Gap between SNP's 2014 plans and North Sea revenue reaches £30bn

The SNP should apologise for the growing black hole in the economic prospectus for independence as the shortfall in oil revenues reaches £30 billion, Labour has demanded.

Projections in the Scottish Government’s White Paper on independence were more than ten times bigger than estimated revenue from taxes on North Sea oil and gas production in each of the past three years.

It means the shortfall in revenue is expected to reach £29.9bn by the end of this year.

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On the eve of the fourth anniversary of the 2014 referendum, Scottish Labour’s economy spokeswoman Jackie Baillie MSP claimed the figures confirm that the economic case for independence was “nothing more than snake oil” and “a lie”.

Alex Salmond and now First Minister Nicola Sturgeon hold copies of the White Paper on independence.Alex Salmond and now First Minister Nicola Sturgeon hold copies of the White Paper on independence.
Alex Salmond and now First Minister Nicola Sturgeon hold copies of the White Paper on independence.

Economic projections in the 2013 White Paper were based on Scottish Government models that predicted oil prices would be broadly stable for at least two years.

However, the price of crude oil plunged in the second half of 2014, as the independence referendum reached its climax, nearly halving from $112 per barrel in June to $58 in December.

Oil prices hit a low of $28 in 2016 before steadily rebounding to their current level of around $75.

This summer saw the publication of the SNP’s Growth Commission report, which the party hopes will convince voters that it has a more realistic economic vision of independence.

Its author, Andrew Wilson, admitted that the White Paper had a robust oil price “baked into the numbers” in 2014 but promised that a future referendum would be fought with North Sea revenues treated “as a proper windfall”.

“I can say with some certainty in terms of our own work that we’ll assume for the purposes of our projections that oil is producing zero revenues and therefore treat any revenues that we get from oil as a proper windfall to be used on intergenerational projects rather than spent on spending today,” Mr Wilson said last year.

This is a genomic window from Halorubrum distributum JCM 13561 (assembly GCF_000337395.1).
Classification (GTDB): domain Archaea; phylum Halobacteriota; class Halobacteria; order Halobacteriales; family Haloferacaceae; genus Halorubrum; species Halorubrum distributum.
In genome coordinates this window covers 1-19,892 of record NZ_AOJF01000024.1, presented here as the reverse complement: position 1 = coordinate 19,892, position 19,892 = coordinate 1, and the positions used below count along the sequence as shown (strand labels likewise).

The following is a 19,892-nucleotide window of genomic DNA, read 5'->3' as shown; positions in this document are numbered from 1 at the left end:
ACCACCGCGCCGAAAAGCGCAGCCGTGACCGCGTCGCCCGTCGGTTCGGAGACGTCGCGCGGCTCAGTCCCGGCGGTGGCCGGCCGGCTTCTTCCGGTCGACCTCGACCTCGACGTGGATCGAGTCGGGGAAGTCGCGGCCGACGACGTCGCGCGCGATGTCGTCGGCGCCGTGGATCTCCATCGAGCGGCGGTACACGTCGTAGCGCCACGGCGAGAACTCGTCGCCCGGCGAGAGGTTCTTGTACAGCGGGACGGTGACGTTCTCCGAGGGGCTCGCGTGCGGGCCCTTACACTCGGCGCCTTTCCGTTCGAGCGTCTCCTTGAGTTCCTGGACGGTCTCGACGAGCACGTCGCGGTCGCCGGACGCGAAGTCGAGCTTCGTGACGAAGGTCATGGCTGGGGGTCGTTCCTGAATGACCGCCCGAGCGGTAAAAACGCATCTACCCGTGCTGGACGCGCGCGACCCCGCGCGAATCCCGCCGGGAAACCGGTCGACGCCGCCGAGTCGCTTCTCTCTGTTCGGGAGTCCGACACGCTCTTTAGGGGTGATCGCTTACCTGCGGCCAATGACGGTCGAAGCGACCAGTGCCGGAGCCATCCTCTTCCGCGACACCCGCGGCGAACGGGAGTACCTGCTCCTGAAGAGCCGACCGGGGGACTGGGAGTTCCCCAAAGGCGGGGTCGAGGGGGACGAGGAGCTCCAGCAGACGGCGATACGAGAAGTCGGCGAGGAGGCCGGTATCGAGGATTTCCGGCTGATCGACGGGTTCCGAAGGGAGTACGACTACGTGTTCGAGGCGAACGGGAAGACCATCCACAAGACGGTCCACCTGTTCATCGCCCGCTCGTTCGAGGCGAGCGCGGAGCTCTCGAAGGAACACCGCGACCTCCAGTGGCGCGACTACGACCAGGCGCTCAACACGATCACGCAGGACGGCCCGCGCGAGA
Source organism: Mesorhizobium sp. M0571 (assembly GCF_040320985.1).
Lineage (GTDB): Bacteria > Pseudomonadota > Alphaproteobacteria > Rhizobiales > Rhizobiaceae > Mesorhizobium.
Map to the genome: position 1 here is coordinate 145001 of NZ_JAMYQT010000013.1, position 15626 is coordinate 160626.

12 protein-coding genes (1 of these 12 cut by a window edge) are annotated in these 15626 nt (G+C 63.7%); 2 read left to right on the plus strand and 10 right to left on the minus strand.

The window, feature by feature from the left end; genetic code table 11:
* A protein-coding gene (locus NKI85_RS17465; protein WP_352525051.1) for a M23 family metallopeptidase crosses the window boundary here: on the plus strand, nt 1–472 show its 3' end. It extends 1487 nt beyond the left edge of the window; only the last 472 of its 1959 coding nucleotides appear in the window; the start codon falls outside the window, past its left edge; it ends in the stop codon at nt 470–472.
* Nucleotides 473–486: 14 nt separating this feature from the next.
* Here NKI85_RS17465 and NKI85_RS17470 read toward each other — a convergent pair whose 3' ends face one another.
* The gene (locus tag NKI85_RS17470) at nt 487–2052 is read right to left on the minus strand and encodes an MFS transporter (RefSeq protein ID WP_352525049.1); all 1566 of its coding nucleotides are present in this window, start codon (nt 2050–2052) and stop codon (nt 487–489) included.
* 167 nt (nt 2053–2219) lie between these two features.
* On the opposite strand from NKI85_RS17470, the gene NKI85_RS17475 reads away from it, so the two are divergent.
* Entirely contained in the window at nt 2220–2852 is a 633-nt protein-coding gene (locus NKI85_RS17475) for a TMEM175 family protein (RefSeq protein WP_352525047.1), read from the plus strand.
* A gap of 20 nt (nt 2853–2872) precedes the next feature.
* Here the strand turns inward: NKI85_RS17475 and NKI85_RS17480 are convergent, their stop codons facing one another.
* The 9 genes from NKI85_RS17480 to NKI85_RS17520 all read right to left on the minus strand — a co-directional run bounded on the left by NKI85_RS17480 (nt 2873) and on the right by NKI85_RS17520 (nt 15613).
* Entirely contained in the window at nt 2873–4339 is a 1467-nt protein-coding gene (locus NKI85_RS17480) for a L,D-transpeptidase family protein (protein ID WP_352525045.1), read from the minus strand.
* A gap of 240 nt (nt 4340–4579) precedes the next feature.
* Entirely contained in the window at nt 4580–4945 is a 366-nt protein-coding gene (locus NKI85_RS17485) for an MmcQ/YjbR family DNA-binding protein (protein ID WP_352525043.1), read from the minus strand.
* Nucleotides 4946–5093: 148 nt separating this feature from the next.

Ms Baillie said: “The SNP told voters that Scotland was on the cusp of a second oil boom, and that oil was simply a bonus when it came to the costs of independence. That was simply a lie.

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“Instead, the figures that Nicola Sturgeon campaigned on have a £30bn black hole in them.

“That would have led to turbo-charged austerity on an unprecedented scale, with huge cuts to schools, hospitals and social welfare programmes.

“These figures were baked into the promises the SNP made to some of the poorest communities in our country. It was nothing more than snake oil.”

Ms Baillie added: “Nicola Sturgeon should be apologising to the people of Scotland for misleading them on an industrial scale. Rather than attempt to divide the people of Scotland again with a referendum the country does not want, it is time the SNP focused on jobs, schools and hospitals.”

The SNP’s Westminster economy spokeswoman Kirsty Blackman hit back, claiming that “Labour’s only contribution as ever is to do Scotland down”.

“The people of Scotland deserve an apology from Labour – who shamelessly told us voting against independence would protect our EU membership but are now working hand-in-hand with the Tories to drag us off the Brexit cliff edge against our will,” Ms Blackman said.

She added: “Tory and Labour plans for a hard Brexit are by far the biggest threat to Scotland’s economy and long-term prosperity – with the potential to cut Scottish GDP by up to 9 per cent, costing £12.7bn a year and putting around 80,000 jobs on the line.”